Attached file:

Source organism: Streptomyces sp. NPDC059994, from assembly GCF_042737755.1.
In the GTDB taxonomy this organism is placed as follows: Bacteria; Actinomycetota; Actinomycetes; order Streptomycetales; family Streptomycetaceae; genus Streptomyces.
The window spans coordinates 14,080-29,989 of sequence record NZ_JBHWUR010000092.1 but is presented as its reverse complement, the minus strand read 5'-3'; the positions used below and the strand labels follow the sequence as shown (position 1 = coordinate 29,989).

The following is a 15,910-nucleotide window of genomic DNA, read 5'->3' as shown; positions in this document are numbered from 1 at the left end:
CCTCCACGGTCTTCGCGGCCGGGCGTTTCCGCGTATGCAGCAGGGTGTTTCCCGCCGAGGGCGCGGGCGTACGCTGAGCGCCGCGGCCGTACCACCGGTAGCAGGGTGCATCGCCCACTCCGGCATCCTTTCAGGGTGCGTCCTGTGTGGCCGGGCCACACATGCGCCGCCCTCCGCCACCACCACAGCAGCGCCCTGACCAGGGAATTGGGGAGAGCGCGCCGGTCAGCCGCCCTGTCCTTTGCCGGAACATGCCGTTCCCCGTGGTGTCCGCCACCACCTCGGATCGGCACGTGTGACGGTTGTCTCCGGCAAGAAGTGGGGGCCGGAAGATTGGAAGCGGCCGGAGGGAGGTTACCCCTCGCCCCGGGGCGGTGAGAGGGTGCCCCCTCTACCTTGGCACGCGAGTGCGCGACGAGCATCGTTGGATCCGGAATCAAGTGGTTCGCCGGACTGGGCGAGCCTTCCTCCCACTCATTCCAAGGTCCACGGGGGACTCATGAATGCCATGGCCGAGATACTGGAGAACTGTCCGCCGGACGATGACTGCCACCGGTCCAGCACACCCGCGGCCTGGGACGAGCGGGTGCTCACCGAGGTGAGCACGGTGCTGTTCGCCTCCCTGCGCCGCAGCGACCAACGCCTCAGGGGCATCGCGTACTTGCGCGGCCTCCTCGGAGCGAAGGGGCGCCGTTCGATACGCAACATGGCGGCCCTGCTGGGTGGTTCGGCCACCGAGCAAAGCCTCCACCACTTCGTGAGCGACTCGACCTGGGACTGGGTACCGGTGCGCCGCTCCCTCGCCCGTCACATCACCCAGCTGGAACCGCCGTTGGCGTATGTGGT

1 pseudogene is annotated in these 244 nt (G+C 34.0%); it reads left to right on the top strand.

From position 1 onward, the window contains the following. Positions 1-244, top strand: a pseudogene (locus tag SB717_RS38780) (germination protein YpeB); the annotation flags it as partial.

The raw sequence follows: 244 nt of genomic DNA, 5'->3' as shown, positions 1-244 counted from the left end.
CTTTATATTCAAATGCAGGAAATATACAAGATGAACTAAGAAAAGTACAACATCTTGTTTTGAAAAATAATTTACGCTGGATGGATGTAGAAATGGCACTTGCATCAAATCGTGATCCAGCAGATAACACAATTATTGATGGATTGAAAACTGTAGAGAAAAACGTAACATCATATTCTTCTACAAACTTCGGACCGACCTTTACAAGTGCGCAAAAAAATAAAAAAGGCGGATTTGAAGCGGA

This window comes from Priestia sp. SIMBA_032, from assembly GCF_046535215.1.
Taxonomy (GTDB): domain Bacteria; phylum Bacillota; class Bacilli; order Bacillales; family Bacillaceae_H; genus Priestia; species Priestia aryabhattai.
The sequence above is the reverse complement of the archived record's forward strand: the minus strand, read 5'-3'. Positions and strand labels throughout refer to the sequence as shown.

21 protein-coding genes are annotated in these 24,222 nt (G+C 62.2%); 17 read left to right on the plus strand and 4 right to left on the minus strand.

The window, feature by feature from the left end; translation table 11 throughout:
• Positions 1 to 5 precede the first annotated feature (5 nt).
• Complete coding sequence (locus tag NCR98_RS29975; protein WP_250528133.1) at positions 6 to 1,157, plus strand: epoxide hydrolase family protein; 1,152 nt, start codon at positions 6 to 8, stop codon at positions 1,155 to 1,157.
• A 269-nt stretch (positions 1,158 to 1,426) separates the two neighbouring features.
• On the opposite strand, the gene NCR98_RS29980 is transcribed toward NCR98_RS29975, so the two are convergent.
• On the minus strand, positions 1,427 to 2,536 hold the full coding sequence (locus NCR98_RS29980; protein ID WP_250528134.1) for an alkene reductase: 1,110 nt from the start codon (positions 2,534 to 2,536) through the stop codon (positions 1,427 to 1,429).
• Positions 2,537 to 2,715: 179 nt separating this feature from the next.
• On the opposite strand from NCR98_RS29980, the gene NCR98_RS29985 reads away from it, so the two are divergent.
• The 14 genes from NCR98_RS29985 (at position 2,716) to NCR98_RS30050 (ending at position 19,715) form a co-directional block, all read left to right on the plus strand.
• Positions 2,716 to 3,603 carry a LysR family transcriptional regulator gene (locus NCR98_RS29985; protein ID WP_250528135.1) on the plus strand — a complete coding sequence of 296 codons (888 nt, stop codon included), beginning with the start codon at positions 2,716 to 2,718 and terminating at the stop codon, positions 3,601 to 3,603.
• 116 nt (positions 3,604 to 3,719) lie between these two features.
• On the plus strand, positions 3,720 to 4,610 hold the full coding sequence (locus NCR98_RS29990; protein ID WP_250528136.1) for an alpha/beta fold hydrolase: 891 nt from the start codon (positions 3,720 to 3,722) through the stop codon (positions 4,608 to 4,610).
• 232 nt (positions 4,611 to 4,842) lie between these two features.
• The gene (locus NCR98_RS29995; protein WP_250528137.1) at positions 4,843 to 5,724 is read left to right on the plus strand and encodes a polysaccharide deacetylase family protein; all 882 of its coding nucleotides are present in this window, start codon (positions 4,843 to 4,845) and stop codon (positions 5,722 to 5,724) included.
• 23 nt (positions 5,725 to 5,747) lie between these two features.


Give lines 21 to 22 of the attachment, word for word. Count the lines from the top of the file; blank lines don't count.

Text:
• On the opposite strand from NCR98_RS29980, the gene NCR98_RS29985 reads away from it, so the two are divergent.
• The 14 genes from NCR98_RS29985 (at position 2,716) to NCR98_RS30050 (ending at position 19,715) form a co-directional block, all read left to right on the plus strand.